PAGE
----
Site One: Greenfields Strip: Two Rivers Urban Park to Athlone Power Station
The Two Rivers Urban Park is the area at the confluence of the Liesbeek and Black Rivers and is a significant greenfield site for Cape Town. It encompasses an area that includes the South African Astronomical Observatory; the Maitland Garden Village; the Mowbray Golf Course; Valkenberg East and within it the Oude Molen Village. It has been earmarked by the City of Cape Town (CoCT) as an important social, historical, environmental and economic site, and therefore the CoCT has prepared a comprehensive spatial development framework for the area. It is however, highly contested. For example, the Oude Molen Village is an established and well organised eco-community including a range of micro-enterprises such as a café and bakery, a nursery, and horse paddocks, in addition to small-scale agricultural production. Since the closure of the psychiatric hospital in the 1990s, the Oude Molen Village has developed into an important site for environmental and creative experimentation. Many of the residents are squatters and this community has been resisting CoCT’s plans for the area feeling they inadequately address their claim and vision for the land. Additionally, the CoCT’s plans do not include a significant engagement with the need for centrally positioned low cost housing. Despite the comprehensive plans, implementation is at its infancy and this provides a unique opportunity to contribute to a current developmental debate at the intersection of the human, environmental and economic needs of the city.
Situated halfway between the airport and the Cape Town CBD, the decommissioned Athlone Power Station site is uniquely located between three very different suburbs: Pinelands, a predominantly middle class ‘white’ suburb; Athlone, a predominantly ‘coloured’ neigbourhood’; and Langa, a largely poor ‘black’ area. The legacy of apartheid spatial planning is still evident in South African cities, and the Athlone Power Station Site offers a unique opportunity of experimenting with possibilities of social integration at the nexus of these suburbs. The Spatial and Urban Design Department of the CoCT has conducted a pre-feasibility study identifying the potential for mixed-use development in the area. Like with the Two Rivers Urban Park, although the CoCT has already come up with some preliminary plans for the area, this project could offer a unique set of recommendations for, or constructive challenges to, these plans.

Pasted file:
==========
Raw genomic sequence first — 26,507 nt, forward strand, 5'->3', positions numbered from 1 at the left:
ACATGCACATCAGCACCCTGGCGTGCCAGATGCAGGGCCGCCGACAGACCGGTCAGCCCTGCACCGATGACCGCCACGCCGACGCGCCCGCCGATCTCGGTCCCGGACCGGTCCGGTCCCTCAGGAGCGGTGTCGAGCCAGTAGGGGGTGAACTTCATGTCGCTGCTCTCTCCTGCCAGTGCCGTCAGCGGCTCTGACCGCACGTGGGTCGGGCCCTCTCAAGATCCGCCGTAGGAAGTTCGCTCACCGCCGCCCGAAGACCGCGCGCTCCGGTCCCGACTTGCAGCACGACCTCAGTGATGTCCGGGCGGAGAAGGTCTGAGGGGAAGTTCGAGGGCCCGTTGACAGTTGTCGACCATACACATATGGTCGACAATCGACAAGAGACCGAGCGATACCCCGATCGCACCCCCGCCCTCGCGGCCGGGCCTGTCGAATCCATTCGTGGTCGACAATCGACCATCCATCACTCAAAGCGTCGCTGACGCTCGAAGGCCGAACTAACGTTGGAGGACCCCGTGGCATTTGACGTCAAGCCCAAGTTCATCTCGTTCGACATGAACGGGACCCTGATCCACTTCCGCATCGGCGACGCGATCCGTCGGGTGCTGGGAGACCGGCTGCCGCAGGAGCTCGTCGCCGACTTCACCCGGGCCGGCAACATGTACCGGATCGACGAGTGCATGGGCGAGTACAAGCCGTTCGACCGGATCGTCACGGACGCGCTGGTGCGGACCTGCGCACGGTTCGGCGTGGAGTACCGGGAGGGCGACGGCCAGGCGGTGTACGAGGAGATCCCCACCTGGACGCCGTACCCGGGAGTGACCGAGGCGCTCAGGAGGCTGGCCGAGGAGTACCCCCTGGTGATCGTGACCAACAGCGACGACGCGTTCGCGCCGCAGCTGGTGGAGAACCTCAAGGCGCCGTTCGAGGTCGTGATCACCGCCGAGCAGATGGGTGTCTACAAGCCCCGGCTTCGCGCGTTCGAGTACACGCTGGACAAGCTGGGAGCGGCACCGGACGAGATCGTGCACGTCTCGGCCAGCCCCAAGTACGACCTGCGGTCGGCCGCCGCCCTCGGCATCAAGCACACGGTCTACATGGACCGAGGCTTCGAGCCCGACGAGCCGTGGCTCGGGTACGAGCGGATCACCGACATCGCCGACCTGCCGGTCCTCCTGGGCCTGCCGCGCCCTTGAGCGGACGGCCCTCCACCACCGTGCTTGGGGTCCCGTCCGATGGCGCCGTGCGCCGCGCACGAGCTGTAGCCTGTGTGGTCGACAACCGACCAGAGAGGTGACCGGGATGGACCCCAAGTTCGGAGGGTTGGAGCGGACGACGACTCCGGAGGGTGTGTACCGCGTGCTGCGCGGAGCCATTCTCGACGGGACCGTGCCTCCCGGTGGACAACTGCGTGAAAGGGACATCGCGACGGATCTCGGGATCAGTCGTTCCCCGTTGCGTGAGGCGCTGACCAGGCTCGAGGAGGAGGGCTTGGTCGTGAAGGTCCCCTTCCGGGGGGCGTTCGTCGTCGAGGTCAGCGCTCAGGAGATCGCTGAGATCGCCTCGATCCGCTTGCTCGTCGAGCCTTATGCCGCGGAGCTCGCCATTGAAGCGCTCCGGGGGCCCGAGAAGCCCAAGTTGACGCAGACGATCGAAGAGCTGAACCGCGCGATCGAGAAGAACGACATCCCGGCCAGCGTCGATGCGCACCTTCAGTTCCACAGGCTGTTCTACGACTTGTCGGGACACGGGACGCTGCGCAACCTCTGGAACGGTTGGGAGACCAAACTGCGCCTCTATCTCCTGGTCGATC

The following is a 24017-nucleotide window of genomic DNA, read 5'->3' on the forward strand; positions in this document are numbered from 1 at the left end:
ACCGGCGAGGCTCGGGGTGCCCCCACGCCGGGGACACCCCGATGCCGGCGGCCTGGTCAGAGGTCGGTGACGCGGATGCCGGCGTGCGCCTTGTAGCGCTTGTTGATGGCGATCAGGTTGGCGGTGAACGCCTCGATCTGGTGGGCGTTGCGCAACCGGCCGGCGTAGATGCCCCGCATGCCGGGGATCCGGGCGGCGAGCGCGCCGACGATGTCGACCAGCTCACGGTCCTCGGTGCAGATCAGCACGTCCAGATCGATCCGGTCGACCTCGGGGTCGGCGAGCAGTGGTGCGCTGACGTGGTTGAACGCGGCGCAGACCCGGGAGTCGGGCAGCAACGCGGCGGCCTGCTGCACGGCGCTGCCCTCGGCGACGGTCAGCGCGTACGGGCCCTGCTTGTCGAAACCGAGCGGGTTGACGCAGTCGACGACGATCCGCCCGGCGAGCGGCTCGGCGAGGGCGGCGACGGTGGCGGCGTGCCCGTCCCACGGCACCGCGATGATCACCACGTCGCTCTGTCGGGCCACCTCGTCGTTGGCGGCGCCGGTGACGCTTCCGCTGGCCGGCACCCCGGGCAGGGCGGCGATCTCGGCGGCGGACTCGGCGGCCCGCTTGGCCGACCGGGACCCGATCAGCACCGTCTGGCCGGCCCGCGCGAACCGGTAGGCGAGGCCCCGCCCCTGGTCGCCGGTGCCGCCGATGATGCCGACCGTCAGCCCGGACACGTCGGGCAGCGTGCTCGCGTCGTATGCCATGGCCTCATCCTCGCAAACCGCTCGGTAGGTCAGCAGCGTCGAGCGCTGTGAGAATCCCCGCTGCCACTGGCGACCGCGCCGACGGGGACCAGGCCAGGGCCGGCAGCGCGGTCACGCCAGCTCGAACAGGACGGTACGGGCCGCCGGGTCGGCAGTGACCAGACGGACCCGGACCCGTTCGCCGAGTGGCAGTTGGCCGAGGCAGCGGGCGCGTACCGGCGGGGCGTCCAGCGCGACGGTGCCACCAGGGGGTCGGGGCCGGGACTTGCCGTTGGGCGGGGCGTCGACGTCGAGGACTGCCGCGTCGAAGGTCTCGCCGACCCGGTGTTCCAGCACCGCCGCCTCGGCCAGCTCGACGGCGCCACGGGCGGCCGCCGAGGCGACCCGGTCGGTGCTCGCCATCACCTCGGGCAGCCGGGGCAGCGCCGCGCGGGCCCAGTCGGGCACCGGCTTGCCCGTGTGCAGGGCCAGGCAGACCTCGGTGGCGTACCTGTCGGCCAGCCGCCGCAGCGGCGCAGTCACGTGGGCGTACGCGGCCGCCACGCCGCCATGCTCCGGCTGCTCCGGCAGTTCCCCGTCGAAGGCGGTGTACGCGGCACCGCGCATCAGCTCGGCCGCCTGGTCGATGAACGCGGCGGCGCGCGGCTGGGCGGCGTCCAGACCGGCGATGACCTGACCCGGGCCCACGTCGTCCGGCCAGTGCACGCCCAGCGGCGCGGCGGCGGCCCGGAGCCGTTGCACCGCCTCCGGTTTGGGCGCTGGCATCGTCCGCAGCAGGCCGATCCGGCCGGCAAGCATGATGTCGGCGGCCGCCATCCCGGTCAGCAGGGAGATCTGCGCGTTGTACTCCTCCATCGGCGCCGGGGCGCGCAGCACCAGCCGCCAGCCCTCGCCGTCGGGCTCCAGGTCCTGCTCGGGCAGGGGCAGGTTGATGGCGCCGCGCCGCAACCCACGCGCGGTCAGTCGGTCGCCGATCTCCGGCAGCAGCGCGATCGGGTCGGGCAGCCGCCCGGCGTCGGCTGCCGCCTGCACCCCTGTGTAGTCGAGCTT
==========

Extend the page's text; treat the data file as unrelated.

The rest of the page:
Site Two: Informal Settlement: Lotus Park
Lotus Park is a small informal settlement situated between the Khayelitsha-Cape Town train line and the Lotus River Canal. Since the 1980s Lotus Park transitioned from a forested area to a relatively densely populated and volatile settlement. By the end of the 1990s the area had largely been cleared of trees and became a dumping ground and notorious for being dangerous. In 2001 the area was surveyed and allocated as residential land. Lotus Park became home to three different communities that had been moved from very different locations (some from flooded areas and others were backyarders at Kiki Hostel). Situated between the old fault lines of Mannenberg and Gugulethu, this fractured community, vying for limited space and resources has left the area conflicted to this day. A relatively small area, Lotus Park has around 1500 households and a population of 6000 approximately people. Currently Sun Development and the VPUU are in the process of liaising with the City of Cape Town about developing the neighbourhood while maintaining its density. This offers a unique opportunity to the Density Syndicate to feed into a real life project.
Site Three: Brownfield site: Main Road Maitland: Voortrekker Road Corridor
Voortrekker Road stretches around 15km from Woodstock in central Cape Town, through Maitland, Goodwood, and Parow to Belville. It is a busy transport corridor between Bellville and the CBD and is lined with a range of small businesses and light industry. The CoCT has identified the corridor as an accelerated planning priority, and has established an Area Coordinating Team. In addition, The Tygerberg Partnership (a partnership between local interest groups and the CoCT) has leveraged funds through World Design Capital 2014 and is planning to implement their ‘Future Tyger’ project as part of WDC2014. Unlike the previous sites, less is known about or been concretely planned for the Voortrekker Road Corridor. Of particular interest to this project is the Maitland stretch of the corridor. There is mixed-use development potential, and artists fleeing gentrifying areas such as Woodstock have started creating new cultural pockets in the area. Additionally there is a large officially unrecognised African immigrant population living and running small businesses in the area. It therefore offers another kind of opportunity for exploring density and diversity in Cape Town.
CONTACT RIKE SITAS FOR MORE INFORMATION